Grant – who represented Portland from 1997-2000 – was spotted getting in a mid-morning workout across from the Blazers practice facility and sporting team logoed shorts, leaving many die-hard fans around the Portland metro area with lasting visions of the “Rasta Monsta” roaming the paint and snagging boards during his three seasons in Rip City.
He still has the dreds. And at 36-years-old, there’s no doubt – at least in my mind – that he could run with the young bucks. After 12 seasons in the NBA, Grant officially hung them up in 2006 after some lingering health issues. At the time Grant said if he continued to play, he’d need knee replacement. But now after two years away from the hardwood, is it too far fetched to even daydream about Grant pulling an Allan Houston (who is a year older) with the New York Knicks and attempting a comeback?
This is where Fantasy Island meets reality T.V. meets the NBA.
This is how rumors get started.
This is how leaving the last roster spot open coming out of training camp for the Blazers starts to make sense.
This is how a seasoned veteran – who clearly fits the organizations “culture” – and appears in peak physical shape lends his expertise to Portland’s youth movement in the frontcourt and the lockerroom.
This is how 5,622 career rebounds can’t be wrong.
This is how taking six-stitches over the eye and still playing after Karl Malone opens you up with an elbow during the playoffs is forever manly.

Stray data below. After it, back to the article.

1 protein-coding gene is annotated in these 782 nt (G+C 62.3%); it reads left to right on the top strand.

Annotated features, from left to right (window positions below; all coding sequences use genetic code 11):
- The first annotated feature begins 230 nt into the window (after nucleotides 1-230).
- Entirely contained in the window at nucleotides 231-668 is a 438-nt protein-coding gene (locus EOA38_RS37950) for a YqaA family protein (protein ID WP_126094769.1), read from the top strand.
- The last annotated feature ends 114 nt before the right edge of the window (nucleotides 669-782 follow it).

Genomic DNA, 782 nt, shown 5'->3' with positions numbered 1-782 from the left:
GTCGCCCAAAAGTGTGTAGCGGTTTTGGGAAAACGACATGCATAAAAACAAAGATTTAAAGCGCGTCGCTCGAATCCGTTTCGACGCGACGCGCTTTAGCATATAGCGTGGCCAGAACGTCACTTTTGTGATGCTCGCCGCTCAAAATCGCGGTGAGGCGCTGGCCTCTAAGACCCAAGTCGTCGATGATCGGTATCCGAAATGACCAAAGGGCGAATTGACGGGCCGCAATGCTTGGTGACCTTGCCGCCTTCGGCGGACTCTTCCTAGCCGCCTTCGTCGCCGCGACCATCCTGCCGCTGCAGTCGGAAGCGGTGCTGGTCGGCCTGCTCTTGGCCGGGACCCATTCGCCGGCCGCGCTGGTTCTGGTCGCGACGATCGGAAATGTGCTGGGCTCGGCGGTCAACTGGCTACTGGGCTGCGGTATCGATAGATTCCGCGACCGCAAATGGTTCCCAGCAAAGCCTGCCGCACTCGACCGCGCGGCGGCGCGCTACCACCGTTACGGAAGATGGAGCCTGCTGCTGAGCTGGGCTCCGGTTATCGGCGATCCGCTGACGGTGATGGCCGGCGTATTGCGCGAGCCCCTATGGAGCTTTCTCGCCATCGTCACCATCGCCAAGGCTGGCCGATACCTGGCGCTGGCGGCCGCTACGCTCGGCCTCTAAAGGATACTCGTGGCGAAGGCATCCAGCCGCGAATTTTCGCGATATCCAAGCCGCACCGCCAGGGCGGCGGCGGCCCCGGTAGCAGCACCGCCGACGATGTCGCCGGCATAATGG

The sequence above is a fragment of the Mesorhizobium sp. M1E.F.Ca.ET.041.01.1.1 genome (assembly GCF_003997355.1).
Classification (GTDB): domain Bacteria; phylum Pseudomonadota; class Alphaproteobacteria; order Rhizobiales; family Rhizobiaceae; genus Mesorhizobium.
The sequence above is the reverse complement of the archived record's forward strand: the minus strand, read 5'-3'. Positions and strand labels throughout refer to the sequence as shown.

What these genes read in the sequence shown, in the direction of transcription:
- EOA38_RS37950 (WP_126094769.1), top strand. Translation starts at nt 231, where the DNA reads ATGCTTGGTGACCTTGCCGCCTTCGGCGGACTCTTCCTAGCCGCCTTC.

This is how a flashback to a conversation I had with assistant coach Monty Williams last year at this time happens.
Back then, Williams – who played on those intimidating Knicks’ early 90’s squads alongside Patrick Ewing and Charles Oakley – told me time and again how the Blazers needed to “muscle-up”:
“We want a Charles Oakley. And that’s what Oak did. He could shoot the ball but nobody would challenge him. So if we can get our guys to get that mentality, we don’t want UFC fighters on the floor, we want basketball players, so hopefully we can do that.”
If you think about it, Williams’ words still hold weight today in many ways. Obviously Portland has gained some ground with Greg Oden and Ike Diogu joining Joel Przybilla as the Blazers’ muscle downlow. But now with Oden’s fragility at stake (let’s be honest folks) Portland would benefit from obtaining what is referred to in the league as a hired “goon.”
With Raef LaFrentz’ 7.5 minutes per game readily available, Grant could be that “goon.”
Can’t blame a guy for trying.
pic via: cnnsi